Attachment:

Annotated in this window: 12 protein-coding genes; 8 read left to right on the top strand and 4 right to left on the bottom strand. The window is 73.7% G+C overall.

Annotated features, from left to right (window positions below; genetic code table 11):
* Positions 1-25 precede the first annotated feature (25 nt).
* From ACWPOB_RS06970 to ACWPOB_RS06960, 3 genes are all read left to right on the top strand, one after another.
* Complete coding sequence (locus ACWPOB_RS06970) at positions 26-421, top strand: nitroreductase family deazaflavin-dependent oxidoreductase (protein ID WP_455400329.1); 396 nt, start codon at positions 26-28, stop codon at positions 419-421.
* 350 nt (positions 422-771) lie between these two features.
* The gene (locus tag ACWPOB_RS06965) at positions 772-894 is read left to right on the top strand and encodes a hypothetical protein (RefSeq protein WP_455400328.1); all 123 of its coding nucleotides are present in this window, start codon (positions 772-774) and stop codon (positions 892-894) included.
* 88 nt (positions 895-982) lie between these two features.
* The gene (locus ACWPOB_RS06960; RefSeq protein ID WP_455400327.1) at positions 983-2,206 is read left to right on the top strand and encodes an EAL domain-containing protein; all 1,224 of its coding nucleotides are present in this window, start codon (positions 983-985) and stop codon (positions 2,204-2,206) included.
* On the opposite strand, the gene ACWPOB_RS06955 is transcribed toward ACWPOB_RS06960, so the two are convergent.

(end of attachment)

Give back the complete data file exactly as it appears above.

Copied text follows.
Annotated in this window: 12 protein-coding genes; 8 read left to right on the top strand and 4 right to left on the bottom strand. The window is 73.7% G+C overall.

Annotated features, from left to right (window positions below; genetic code table 11):
* Positions 1-25 precede the first annotated feature (25 nt).
* From ACWPOB_RS06970 to ACWPOB_RS06960, 3 genes are all read left to right on the top strand, one after another.
* Complete coding sequence (locus ACWPOB_RS06970) at positions 26-421, top strand: nitroreductase family deazaflavin-dependent oxidoreductase (protein ID WP_455400329.1); 396 nt, start codon at positions 26-28, stop codon at positions 419-421.
* 350 nt (positions 422-771) lie between these two features.
* The gene (locus tag ACWPOB_RS06965) at positions 772-894 is read left to right on the top strand and encodes a hypothetical protein (RefSeq protein WP_455400328.1); all 123 of its coding nucleotides are present in this window, start codon (positions 772-774) and stop codon (positions 892-894) included.
* 88 nt (positions 895-982) lie between these two features.
* The gene (locus ACWPOB_RS06960; RefSeq protein ID WP_455400327.1) at positions 983-2,206 is read left to right on the top strand and encodes an EAL domain-containing protein; all 1,224 of its coding nucleotides are present in this window, start codon (positions 983-985) and stop codon (positions 2,204-2,206) included.
* On the opposite strand, the gene ACWPOB_RS06955 is transcribed toward ACWPOB_RS06960, so the two are convergent.